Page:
Police Psychology | Brain Eaters
By Gary S. Aumiller, Ph.D. ABPP
In Telugu language, the second most popular language in India, they have a phrase that is highly important in police psychology – burra tinoddu. Not to be confused with the “Lion King’s” Hakuna Matata which tells you not to worry and be happy eating grubs and big juicy beetles, Burra Tinoddu roughly means “Don’t eat my brain.” Damn, there are a lot of brain-eaters out there! And, the holidays just bring them out of the woodwork. We all have various interpersonal relationships: friends, family, spouses, children, bosses, co-workers, even the employees behind the counter at our favorite restaurants or coffee shops. In general, interpersonal relationships are very positive, and they are healthy for your own personal growth and development. However, we all have some people in our lives that are just physically and mentally draining. We walk away from any experience with them feeling like we just ran a full-marathon, and then hiked across the Sahara desert, and finished by climbing Mount Everest. And that’s when we’ve spoken to them for five minutes—don’t get me started on how we feel after talking to them for a whole hour. They are worse than zombies when eating your brain. At least zombies don’t talk incessantly.
Police Psychology | Emotional Vampires
In English, we say that person is “taking up too much space in our head,” or that they are “emotional vampires.” What does this mean? An emotional vampire (or a “brain eater”) is someone who drains your energy. They don’t just make you physically exhausted, but mentally exhausted as well. They can make you feel small and worthless, berated by their constant barrage of insults or belittlements, or talk so much they nullify you, or they are constantly scamming you, or trying to control you, or …, — I guess brain eaters come in all shapes and sizes. One zombie fits all, I guess.
They may say innocent remarks such as, “You’re just being overly emotional,” or “Are you sure you need that last piece of pie? You’ve seemed to put on a few pounds this month,” or even, “Well some of you should be proud of the work you’ve turned in…” A brain eater can be very subtle about their desire for brains, and they can be a little smarmy about slipping a comment in, sometimes even with a bunch of positives. These emotional vampires suck all things good and healthy out of you. Unlike a compassionate and understanding person who is constantly looking out for your well-being and health, these emotional vampires take some sort of sick pride in tearing you down. And like all vampires, they woo you in upfront. Don’t look in the eyes!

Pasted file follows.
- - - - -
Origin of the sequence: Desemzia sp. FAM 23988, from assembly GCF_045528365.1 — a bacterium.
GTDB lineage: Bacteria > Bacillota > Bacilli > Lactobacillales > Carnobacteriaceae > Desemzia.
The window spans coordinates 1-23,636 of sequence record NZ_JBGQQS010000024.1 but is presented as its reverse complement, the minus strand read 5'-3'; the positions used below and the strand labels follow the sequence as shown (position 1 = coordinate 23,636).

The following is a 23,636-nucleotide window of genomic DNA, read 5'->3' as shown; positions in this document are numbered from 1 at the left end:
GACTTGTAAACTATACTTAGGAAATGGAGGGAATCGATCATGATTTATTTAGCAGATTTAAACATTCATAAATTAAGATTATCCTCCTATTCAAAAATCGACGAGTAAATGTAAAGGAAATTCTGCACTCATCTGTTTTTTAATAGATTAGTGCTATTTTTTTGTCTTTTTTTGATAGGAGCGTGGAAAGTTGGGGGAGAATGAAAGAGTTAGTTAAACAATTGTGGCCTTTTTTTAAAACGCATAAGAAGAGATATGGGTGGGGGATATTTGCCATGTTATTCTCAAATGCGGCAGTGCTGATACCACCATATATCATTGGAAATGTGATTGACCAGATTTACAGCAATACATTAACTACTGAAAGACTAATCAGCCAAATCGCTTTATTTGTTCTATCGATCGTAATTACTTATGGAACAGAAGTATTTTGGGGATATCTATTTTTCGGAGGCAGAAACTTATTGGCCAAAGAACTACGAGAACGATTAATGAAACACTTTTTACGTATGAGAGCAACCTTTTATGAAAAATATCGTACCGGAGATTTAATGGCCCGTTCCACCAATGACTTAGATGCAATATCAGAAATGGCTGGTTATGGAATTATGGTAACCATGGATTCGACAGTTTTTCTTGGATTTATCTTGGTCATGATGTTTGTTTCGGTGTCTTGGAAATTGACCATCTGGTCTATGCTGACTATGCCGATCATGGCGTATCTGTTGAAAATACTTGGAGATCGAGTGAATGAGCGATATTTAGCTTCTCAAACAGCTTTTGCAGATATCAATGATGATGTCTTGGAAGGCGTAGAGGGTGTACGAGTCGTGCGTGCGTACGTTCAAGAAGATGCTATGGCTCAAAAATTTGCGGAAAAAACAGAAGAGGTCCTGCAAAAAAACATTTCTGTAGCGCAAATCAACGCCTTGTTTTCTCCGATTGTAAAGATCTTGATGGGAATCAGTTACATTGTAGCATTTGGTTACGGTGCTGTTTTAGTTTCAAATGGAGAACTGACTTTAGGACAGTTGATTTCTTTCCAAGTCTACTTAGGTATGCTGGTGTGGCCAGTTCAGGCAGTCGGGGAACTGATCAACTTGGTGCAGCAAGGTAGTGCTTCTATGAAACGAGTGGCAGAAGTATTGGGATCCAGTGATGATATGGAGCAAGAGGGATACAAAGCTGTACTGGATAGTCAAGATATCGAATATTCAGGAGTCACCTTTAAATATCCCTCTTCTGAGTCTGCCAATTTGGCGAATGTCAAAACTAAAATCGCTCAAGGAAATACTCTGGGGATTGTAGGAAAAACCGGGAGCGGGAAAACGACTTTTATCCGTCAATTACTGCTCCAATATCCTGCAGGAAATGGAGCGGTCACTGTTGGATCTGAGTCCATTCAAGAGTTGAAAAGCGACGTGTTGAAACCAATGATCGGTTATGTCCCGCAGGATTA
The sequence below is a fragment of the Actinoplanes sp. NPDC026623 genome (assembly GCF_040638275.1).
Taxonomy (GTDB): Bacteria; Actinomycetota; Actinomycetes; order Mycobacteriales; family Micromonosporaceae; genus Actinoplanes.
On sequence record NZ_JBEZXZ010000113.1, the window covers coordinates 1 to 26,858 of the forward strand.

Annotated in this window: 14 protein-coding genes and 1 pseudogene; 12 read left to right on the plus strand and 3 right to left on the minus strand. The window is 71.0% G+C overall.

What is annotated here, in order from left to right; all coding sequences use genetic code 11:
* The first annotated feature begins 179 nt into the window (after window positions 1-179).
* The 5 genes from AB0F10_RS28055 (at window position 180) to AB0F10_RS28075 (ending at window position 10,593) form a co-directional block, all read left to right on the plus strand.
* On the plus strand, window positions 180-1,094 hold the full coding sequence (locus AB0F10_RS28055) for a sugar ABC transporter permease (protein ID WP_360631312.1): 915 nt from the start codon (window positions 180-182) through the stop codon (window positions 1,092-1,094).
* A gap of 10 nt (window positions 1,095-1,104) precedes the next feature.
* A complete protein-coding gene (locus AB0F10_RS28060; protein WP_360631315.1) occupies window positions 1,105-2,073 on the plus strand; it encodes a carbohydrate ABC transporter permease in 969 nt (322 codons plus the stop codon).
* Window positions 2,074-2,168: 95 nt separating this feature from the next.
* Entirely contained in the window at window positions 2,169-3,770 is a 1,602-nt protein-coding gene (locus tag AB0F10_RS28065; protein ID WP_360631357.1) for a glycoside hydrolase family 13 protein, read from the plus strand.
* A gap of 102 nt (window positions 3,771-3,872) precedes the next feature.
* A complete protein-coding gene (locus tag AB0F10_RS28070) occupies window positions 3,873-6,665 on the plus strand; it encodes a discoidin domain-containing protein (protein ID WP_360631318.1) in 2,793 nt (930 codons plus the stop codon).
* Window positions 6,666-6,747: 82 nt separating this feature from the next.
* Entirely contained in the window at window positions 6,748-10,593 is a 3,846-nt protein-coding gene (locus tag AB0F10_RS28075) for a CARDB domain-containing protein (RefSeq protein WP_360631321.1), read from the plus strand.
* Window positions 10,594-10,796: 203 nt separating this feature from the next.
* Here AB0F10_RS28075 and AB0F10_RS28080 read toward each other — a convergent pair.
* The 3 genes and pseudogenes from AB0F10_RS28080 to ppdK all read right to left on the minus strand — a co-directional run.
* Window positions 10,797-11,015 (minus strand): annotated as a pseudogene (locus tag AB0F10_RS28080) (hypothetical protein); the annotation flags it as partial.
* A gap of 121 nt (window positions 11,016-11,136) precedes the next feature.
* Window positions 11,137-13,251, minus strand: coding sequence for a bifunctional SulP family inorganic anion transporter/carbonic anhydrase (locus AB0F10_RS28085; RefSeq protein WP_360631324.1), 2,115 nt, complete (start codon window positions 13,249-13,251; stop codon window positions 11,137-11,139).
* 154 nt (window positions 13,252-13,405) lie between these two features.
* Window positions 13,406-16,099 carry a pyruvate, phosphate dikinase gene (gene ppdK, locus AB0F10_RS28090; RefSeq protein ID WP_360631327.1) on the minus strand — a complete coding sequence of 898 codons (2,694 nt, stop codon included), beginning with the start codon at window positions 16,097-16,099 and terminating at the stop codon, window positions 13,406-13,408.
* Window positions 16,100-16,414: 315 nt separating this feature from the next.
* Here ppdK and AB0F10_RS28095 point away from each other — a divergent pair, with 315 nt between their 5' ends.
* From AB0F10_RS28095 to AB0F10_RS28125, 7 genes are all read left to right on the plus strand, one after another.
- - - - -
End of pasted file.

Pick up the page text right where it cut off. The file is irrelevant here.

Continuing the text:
A lot of it is in the tones they use when they communicate with you, or in their mannerisms as they speak. Like the vampires of fiction novels and television shows, these vampires survive by sucking important energies from you. But unlike popular vampires of the media, these emotional vampires don’t suck out your blood but your positivity, your contentedness, your feelings of love, peace, and goodness in the relationship. They force you to play emotional pinball off of their thoughts and feelings. They tear you down with voices of malcontent and negativity. Most importantly, they take pride in doing so. They enjoy seeing you squirm, seeing your discomfort, your rapid mood change.
Police Psychology | How to Identify Emotional Vampires
Emotional vampires are particularly dangerous because it can be hard to identify them in your life. They don’t make themselves out to be your enemies. Their attacks against you aren’t grandiose or obvious. Instead, they use subtleties and specific language to suck the energy out of you. So, what can you do to help you identify (and remove) the emotional vampires from your life? Well, the first thing to note is that emotional vampires tend to be very self-absorbed and narcissistic. They maintain a relationship with you because, in some way, you are useful to them. Whether you serve as a house to sleep in when they’re in the neighborhood, or a person to vent to, they have some specific purpose for keeping you around. Sometimes family members keep you around just because you are their sister or brother.